A new program sheds intense light on driver crash and inspection records. For good drivers, safety equals bargaining power for pay.
Since its launch in May, the Federal Motor Carrier Safety Administration’s new Pre-Employment Screening Program has been used more and more by carriers, as well as owner-operators and drivers. More than 2,200 motor carriers have subscribed to the service, says Elizabeth Pemmerl, representative of Olathe, Kan.-based NIC Technologies, which administers the program for FMCSA.
While the familiar DAC reports focus on employment history, the PSP offers a history of U.S. Department of Transportation contact with drivers. This includes three years of driver, vehicle and hazmat inspections and five years of crash incidents. Based on data contained in the Motor Carrier Management Information System database, updated monthly, the PSP’s live reports give carriers their first opportunity to look at an individual’s inspection history.
Since even seemingly minor marks on an inspection report may affect carriers’ safety performance scores under Comprehensive Safety Analysis 2010, carrier interest in the PSP has been high, averaging more than 3,000 report requests a week.
“Our highest adoption rates have come from CSA 2010 pilot states,” says Pemmerl. “As carriers review their screening process, they are adopting PSP in hopes of improving their CSA 2010 scores,” which are tied to the seven Behavioral Analysis Safety and Improvement Categories, or BASICs.
One such carrier, Transport America, headquartered in Eagan, Minn., a CSA pilot state since May 2009, has begun using PSP reports at the final stage of reviewing lease candidates, says Director of Safety Gary Falldin. “If we see a driver with log issues in the past, we’ll sit down and make sure they understand where we stand on logging. In the past, that driver would have been hired and we’d never have known about the problem. But now, we’ll likely still hire him but we know about the problems, and we can help him fix them.”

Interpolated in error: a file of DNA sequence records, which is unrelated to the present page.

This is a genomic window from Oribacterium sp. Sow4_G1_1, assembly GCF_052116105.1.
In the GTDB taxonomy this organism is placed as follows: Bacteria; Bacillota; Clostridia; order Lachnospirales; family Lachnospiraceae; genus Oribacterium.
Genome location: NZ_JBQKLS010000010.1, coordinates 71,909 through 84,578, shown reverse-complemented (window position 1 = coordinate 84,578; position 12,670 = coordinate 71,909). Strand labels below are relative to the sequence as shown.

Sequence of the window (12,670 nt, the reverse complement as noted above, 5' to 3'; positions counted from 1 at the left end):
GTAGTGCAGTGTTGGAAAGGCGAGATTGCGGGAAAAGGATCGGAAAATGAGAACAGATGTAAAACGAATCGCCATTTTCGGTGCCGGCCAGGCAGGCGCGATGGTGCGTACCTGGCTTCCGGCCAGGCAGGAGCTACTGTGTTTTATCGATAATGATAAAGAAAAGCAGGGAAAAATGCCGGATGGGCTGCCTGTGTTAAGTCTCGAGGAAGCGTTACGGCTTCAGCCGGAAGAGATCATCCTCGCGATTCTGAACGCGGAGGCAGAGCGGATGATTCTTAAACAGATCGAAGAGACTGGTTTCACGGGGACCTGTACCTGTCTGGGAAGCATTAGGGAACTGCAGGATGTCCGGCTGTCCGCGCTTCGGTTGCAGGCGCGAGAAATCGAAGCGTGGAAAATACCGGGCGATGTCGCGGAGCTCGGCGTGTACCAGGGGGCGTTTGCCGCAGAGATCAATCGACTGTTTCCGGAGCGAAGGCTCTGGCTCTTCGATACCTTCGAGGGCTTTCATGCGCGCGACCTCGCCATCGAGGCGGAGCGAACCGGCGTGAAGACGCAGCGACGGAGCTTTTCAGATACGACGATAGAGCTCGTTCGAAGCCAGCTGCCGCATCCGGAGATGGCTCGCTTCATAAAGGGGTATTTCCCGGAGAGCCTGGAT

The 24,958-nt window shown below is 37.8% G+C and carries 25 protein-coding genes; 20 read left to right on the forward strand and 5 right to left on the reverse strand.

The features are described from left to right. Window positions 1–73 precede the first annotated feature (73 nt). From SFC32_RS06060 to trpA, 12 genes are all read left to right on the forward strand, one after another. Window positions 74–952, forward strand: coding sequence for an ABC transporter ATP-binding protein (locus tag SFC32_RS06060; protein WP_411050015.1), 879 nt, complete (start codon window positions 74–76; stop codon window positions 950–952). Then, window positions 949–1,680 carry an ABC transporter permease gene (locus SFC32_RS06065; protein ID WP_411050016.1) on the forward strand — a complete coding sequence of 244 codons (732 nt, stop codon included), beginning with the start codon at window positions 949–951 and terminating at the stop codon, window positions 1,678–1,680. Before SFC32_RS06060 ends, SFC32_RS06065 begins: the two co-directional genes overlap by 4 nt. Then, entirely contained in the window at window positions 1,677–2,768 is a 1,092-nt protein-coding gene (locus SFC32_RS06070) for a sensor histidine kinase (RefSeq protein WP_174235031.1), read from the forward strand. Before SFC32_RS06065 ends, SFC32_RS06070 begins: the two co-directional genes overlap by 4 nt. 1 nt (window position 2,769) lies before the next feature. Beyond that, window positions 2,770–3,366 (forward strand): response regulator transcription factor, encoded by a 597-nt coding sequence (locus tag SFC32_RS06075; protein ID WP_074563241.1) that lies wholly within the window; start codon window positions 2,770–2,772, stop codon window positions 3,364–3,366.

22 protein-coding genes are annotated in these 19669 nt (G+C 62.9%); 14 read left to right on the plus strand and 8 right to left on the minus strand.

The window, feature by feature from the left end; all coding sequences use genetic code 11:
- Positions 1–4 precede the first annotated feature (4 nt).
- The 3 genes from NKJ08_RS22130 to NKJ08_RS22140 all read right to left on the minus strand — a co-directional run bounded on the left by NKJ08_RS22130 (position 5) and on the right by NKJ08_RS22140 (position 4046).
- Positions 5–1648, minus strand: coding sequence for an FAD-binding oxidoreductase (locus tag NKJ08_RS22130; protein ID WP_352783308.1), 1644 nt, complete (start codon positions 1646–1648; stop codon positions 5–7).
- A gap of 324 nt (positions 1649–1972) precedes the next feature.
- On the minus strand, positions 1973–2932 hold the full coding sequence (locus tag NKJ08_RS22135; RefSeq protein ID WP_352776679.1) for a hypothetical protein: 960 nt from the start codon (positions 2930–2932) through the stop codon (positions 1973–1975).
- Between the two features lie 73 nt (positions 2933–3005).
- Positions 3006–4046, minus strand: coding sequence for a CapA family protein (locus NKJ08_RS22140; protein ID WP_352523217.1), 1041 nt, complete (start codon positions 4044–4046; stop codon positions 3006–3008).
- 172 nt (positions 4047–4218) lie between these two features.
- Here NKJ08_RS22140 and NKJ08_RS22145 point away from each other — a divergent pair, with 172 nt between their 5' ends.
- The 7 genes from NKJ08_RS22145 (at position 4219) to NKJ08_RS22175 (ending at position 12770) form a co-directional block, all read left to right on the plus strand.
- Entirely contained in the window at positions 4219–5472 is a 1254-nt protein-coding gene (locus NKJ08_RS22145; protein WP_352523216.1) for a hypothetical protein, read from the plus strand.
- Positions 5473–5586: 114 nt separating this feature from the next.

Prime Inc. Director of Recruiting John Hancock agrees. “Seventy to 80 percent of the data we’ve never seen before,” he says. The Missouri-based motor carrier is utilizing the PSP to cross-reference applicant-provided employment histories and exploring other potential uses. Hancock also notes the PSP’s potential use in helping safety personnel identify where to enhance training.
The program’s relationship to CSA 2010, scheduled to launch in November, makes a clean PSP report an attractive document for a carrier considering leasing an owner-operator. In a Truckload Carriers Association meeting in August, Dart Transit Safety Director Elaine Briles said she could easily envision a day when owner-operators approach carriers with their PSP and say, “I have a perfect PSP. How much are you going to pay me?”
“The good, safe drivers are going to be in a position where the balance of power between the carrier and the driver is going to shift dramatically.”
— Steven Bryan, CEO of database company Vigillo